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AI fuzzing: A testing method to identify potential security vulnerabilities

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All software comes with security vulnerabilities. To ensure the software is safe to use, a repetitive process of finding and patching these vulnerabilities is required. Let’s find out more about “AI fuzzing”, a testing method used to find security vulnerabilities. ‘Fuzzing’: A software security testing method
AI Fuzzing 1
AI Fuzzing 1

Fuzzing is one of many methods used to test software vulnerabilities. Random inputs are made into the software, and any errors or conflicts are monitored to find weak spots in security. Fuzzing is accepted among security experts as a rather effective testing method, as fuzzing is able to find more bugs than can found by analyzing source code. Sometimes while inputting variables for fuzzing, manual settings can be required. But inputting all possible variables is a very time-consuming, expensive, and practically impossible process. For this reason, fuzzing is called a “dumb science” by some. Fuzzing meets AI
AI Fuzzing 2
AI Fuzzing 2

However, traditional fuzzing combined with AI (artificial intelligence) is a completely different beast. AI fuzzing uses a technique similar to machine learning to identify security vulnerabilities in an application or system. Machine learning is an area of artificial intelligence, and refers to techniques used by a computer to analyze patterns and identify meaningful information in given data. Machine learning makes the generation of test cases for fuzzing much easier, and makes customized fuzzing methods possible. Vulnerabilities undetectable using conventional methods can now be found faster. AI fuzzing: Named among the world’s top 10 security threats in 2019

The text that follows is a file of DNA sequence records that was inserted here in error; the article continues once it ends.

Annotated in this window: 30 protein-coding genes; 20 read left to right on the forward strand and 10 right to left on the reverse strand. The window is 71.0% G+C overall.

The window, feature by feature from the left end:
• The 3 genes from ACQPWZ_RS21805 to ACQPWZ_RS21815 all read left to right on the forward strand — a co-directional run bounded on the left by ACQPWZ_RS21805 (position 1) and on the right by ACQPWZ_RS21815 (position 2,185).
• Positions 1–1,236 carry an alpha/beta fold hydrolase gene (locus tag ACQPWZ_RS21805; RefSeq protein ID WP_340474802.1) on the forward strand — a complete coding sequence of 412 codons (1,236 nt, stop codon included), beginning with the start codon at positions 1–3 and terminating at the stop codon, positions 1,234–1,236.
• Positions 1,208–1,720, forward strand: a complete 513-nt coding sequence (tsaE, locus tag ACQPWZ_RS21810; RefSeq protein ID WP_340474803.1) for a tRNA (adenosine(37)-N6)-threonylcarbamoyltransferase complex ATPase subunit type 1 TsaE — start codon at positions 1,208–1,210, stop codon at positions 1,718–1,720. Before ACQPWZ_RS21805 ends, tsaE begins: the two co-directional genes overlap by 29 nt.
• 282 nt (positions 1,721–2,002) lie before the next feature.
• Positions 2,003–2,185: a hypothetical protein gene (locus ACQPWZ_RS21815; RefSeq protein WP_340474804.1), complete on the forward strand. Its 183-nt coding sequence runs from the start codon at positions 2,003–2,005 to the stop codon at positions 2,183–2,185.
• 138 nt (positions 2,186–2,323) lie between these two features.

AI Fuzzing 3
AI Fuzzing 3

Nonetheless, while fuzzing techniques were married to AI for more effective security, Australian technology consulting firm “Rightsize Technology” has named AI fuzzing among the world’s 10 greatest security threats of 2019. Although AI fuzzing makes finding security vulnerabilities easier, this also means that it’s easier to carry out “Zero Day” attacks where security vulnerabilities are identified by an attacker and attacked before they can be patched. It’s often the case that more widespread use of a new technology also increases the chances of its abuse. AI technology promises to continue improving fuzzing techniques to find potential security vulnerabilities. We’ll need to keep a close eye on how fuzzing develops.

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